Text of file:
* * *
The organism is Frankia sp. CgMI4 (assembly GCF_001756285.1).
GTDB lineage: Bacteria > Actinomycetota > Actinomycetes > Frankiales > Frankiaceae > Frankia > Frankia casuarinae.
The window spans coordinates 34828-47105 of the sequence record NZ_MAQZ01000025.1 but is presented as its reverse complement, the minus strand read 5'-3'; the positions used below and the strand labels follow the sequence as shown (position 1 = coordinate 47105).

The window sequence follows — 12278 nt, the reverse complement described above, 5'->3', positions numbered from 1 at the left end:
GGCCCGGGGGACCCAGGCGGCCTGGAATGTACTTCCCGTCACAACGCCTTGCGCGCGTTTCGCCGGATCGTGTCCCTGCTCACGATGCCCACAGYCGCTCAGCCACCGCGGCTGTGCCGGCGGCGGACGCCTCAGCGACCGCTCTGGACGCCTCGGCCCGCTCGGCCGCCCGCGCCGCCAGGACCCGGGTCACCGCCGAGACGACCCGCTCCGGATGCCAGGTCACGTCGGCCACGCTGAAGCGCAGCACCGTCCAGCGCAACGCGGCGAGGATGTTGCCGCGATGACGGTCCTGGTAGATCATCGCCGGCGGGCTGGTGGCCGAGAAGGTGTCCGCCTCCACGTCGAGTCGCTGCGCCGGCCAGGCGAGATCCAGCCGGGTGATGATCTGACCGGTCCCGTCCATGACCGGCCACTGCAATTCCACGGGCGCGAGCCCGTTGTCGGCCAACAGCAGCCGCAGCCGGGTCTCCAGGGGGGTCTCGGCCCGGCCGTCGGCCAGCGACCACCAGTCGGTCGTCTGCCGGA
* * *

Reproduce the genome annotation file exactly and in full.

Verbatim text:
The organism is Frankia sp. CgMI4 (assembly GCF_001756285.1).
GTDB lineage: Bacteria > Actinomycetota > Actinomycetes > Frankiales > Frankiaceae > Frankia > Frankia casuarinae.
The window spans coordinates 34828-47105 of the sequence record NZ_MAQZ01000025.1 but is presented as its reverse complement, the minus strand read 5'-3'; the positions used below and the strand labels follow the sequence as shown (position 1 = coordinate 47105).

The window sequence follows — 12278 nt, the reverse complement described above, 5'->3', positions numbered from 1 at the left end:
GGCCCGGGGGACCCAGGCGGCCTGGAATGTACTTCCCGTCACAACGCCTTGCGCGCGTTTCGCCGGATCGTGTCCCTGCTCACGATGCCCACAGYCGCTCAGCCACCGCGGCTGTGCCGGCGGCGGACGCCTCAGCGACCGCTCTGGACGCCTCGGCCCGCTCGGCCGCCCGCGCCGCCAGGACCCGGGTCACCGCCGAGACGACCCGCTCCGGATGCCAGGTCACGTCGGCCACGCTGAAGCGCAGCACCGTCCAGCGCAACGCGGCGAGGATGTTGCCGCGATGACGGTCCTGGTAGATCATCGCCGGCGGGCTGGTGGCCGAGAAGGTGTCCGCCTCCACGTCGAGTCGCTGCGCCGGCCAGGCGAGATCCAGCCGGGTGATGATCTGACCGGTCCCGTCCATGACCGGCCACTGCAATTCCACGGGCGCGAGCCCGTTGTCGGCCAACAGCAGCCGCAGCCGGGTCTCCAGGGGGGTCTCGGCCCGGCCGTCGGCCAGCGACCACCAGTCGGTCGTCTGCCGGA